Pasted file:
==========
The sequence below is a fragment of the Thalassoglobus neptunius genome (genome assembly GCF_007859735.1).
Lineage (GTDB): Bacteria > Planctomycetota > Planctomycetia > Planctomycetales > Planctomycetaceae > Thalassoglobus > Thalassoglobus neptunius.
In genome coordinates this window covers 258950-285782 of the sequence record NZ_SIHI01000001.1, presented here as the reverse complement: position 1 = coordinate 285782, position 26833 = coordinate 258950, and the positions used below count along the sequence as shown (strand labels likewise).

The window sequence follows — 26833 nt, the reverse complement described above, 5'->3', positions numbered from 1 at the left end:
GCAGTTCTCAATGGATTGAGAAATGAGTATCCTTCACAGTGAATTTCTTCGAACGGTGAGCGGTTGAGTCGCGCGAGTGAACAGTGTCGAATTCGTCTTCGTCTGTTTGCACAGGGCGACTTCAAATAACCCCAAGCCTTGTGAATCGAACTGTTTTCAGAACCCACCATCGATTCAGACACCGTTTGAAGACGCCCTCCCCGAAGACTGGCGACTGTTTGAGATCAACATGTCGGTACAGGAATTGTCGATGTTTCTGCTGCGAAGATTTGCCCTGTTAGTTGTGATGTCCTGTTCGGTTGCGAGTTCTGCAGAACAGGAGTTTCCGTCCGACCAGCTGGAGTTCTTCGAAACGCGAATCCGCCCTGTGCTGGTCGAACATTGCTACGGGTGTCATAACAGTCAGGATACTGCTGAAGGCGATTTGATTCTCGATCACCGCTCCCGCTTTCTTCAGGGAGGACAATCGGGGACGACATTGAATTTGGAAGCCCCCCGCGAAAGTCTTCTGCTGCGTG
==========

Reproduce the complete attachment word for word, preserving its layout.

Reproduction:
The sequence below is a fragment of the Thalassoglobus neptunius genome (genome assembly GCF_007859735.1).
Lineage (GTDB): Bacteria > Planctomycetota > Planctomycetia > Planctomycetales > Planctomycetaceae > Thalassoglobus > Thalassoglobus neptunius.
In genome coordinates this window covers 258950-285782 of the sequence record NZ_SIHI01000001.1, presented here as the reverse complement: position 1 = coordinate 285782, position 26833 = coordinate 258950, and the positions used below count along the sequence as shown (strand labels likewise).

The window sequence follows — 26833 nt, the reverse complement described above, 5'->3', positions numbered from 1 at the left end:
GCAGTTCTCAATGGATTGAGAAATGAGTATCCTTCACAGTGAATTTCTTCGAACGGTGAGCGGTTGAGTCGCGCGAGTGAACAGTGTCGAATTCGTCTTCGTCTGTTTGCACAGGGCGACTTCAAATAACCCCAAGCCTTGTGAATCGAACTGTTTTCAGAACCCACCATCGATTCAGACACCGTTTGAAGACGCCCTCCCCGAAGACTGGCGACTGTTTGAGATCAACATGTCGGTACAGGAATTGTCGATGTTTCTGCTGCGAAGATTTGCCCTGTTAGTTGTGATGTCCTGTTCGGTTGCGAGTTCTGCAGAACAGGAGTTTCCGTCCGACCAGCTGGAGTTCTTCGAAACGCGAATCCGCCCTGTGCTGGTCGAACATTGCTACGGGTGTCATAACAGTCAGGATACTGCTGAAGGCGATTTGATTCTCGATCACCGCTCCCGCTTTCTTCAGGGAGGACAATCGGGGACGACATTGAATTTGGAAGCCCCCCGCGAAAGTCTTCTGCTGCGTG